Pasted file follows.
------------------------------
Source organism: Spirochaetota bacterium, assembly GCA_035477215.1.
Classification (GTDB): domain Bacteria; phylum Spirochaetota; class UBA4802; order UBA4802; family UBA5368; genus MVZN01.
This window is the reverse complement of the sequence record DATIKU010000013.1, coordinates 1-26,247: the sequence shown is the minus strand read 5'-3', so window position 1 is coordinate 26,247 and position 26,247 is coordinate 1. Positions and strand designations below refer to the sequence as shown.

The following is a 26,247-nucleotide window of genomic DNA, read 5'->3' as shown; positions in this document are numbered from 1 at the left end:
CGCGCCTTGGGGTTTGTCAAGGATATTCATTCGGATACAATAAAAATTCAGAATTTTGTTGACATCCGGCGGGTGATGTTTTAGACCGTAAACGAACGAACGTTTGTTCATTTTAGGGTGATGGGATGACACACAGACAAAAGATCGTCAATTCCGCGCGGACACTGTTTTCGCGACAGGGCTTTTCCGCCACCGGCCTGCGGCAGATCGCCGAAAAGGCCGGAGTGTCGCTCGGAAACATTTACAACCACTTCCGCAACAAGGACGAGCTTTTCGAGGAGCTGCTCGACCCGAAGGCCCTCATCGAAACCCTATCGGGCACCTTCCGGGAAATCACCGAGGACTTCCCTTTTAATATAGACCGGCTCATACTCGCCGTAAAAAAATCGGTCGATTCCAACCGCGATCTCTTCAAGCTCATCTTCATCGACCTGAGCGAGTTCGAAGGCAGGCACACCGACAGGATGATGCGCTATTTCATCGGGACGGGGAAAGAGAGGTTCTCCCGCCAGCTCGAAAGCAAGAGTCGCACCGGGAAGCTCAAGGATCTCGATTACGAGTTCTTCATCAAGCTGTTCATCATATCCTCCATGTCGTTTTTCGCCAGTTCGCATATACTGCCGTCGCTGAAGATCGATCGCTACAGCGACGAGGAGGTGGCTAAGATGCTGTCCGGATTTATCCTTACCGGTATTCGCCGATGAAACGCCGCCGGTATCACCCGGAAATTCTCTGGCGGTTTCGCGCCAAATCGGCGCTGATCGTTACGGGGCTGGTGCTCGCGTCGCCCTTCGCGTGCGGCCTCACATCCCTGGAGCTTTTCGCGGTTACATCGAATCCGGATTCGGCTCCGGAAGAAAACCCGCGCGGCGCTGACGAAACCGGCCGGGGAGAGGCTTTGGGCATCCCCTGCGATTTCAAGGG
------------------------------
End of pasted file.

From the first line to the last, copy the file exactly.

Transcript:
Source organism: Spirochaetota bacterium, assembly GCA_035477215.1.
Classification (GTDB): domain Bacteria; phylum Spirochaetota; class UBA4802; order UBA4802; family UBA5368; genus MVZN01.
This window is the reverse complement of the sequence record DATIKU010000013.1, coordinates 1-26,247: the sequence shown is the minus strand read 5'-3', so window position 1 is coordinate 26,247 and position 26,247 is coordinate 1. Positions and strand designations below refer to the sequence as shown.

The following is a 26,247-nucleotide window of genomic DNA, read 5'->3' as shown; positions in this document are numbered from 1 at the left end:
CGCGCCTTGGGGTTTGTCAAGGATATTCATTCGGATACAATAAAAATTCAGAATTTTGTTGACATCCGGCGGGTGATGTTTTAGACCGTAAACGAACGAACGTTTGTTCATTTTAGGGTGATGGGATGACACACAGACAAAAGATCGTCAATTCCGCGCGGACACTGTTTTCGCGACAGGGCTTTTCCGCCACCGGCCTGCGGCAGATCGCCGAAAAGGCCGGAGTGTCGCTCGGAAACATTTACAACCACTTCCGCAACAAGGACGAGCTTTTCGAGGAGCTGCTCGACCCGAAGGCCCTCATCGAAACCCTATCGGGCACCTTCCGGGAAATCACCGAGGACTTCCCTTTTAATATAGACCGGCTCATACTCGCCGTAAAAAAATCGGTCGATTCCAACCGCGATCTCTTCAAGCTCATCTTCATCGACCTGAGCGAGTTCGAAGGCAGGCACACCGACAGGATGATGCGCTATTTCATCGGGACGGGGAAAGAGAGGTTCTCCCGCCAGCTCGAAAGCAAGAGTCGCACCGGGAAGCTCAAGGATCTCGATTACGAGTTCTTCATCAAGCTGTTCATCATATCCTCCATGTCGTTTTTCGCCAGTTCGCATATACTGCCGTCGCTGAAGATCGATCGCTACAGCGACGAGGAGGTGGCTAAGATGCTGTCCGGATTTATCCTTACCGGTATTCGCCGATGAAACGCCGCCGGTATCACCCGGAAATTCTCTGGCGGTTTCGCGCCAAATCGGCGCTGATCGTTACGGGGCTGGTGCTCGCGTCGCCCTTCGCGTGCGGCCTCACATCCCTGGAGCTTTTCGCGGTTACATCGAATCCGGATTCGGCTCCGGAAGAAAACCCGCGCGGCGCTGACGAAACCGGCCGGGGAGAGGCTTTGGGCATCCCCTGCGATTTCAAGGG